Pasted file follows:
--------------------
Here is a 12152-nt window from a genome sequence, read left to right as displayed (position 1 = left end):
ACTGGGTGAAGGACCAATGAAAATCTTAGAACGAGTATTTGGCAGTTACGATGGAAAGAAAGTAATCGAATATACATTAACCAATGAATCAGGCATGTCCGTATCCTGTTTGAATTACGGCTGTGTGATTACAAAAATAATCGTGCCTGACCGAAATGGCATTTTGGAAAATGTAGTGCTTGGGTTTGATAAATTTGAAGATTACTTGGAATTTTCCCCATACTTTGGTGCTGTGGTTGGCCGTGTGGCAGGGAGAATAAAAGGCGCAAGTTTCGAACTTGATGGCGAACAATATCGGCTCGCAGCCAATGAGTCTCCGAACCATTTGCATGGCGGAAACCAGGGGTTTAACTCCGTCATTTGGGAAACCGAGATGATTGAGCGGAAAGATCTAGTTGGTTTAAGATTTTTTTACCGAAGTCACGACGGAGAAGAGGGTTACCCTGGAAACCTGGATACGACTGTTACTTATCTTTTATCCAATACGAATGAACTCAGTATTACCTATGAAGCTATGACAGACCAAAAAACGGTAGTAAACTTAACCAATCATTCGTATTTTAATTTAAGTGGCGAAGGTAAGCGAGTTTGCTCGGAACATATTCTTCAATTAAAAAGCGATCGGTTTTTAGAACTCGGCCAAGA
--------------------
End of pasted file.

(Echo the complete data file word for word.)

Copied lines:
Here is a 12152-nt window from a genome sequence, read left to right as displayed (position 1 = left end):
ACTGGGTGAAGGACCAATGAAAATCTTAGAACGAGTATTTGGCAGTTACGATGGAAAGAAAGTAATCGAATATACATTAACCAATGAATCAGGCATGTCCGTATCCTGTTTGAATTACGGCTGTGTGATTACAAAAATAATCGTGCCTGACCGAAATGGCATTTTGGAAAATGTAGTGCTTGGGTTTGATAAATTTGAAGATTACTTGGAATTTTCCCCATACTTTGGTGCTGTGGTTGGCCGTGTGGCAGGGAGAATAAAAGGCGCAAGTTTCGAACTTGATGGCGAACAATATCGGCTCGCAGCCAATGAGTCTCCGAACCATTTGCATGGCGGAAACCAGGGGTTTAACTCCGTCATTTGGGAAACCGAGATGATTGAGCGGAAAGATCTAGTTGGTTTAAGATTTTTTTACCGAAGTCACGACGGAGAAGAGGGTTACCCTGGAAACCTGGATACGACTGTTACTTATCTTTTATCCAATACGAATGAACTCAGTATTACCTATGAAGCTATGACAGACCAAAAAACGGTAGTAAACTTAACCAATCATTCGTATTTTAATTTAAGTGGCGAAGGTAAGCGAGTTTGCTCGGAACATATTCTTCAATTAAAAAGCGATCGGTTTTTAGAACTCGGCCAAGA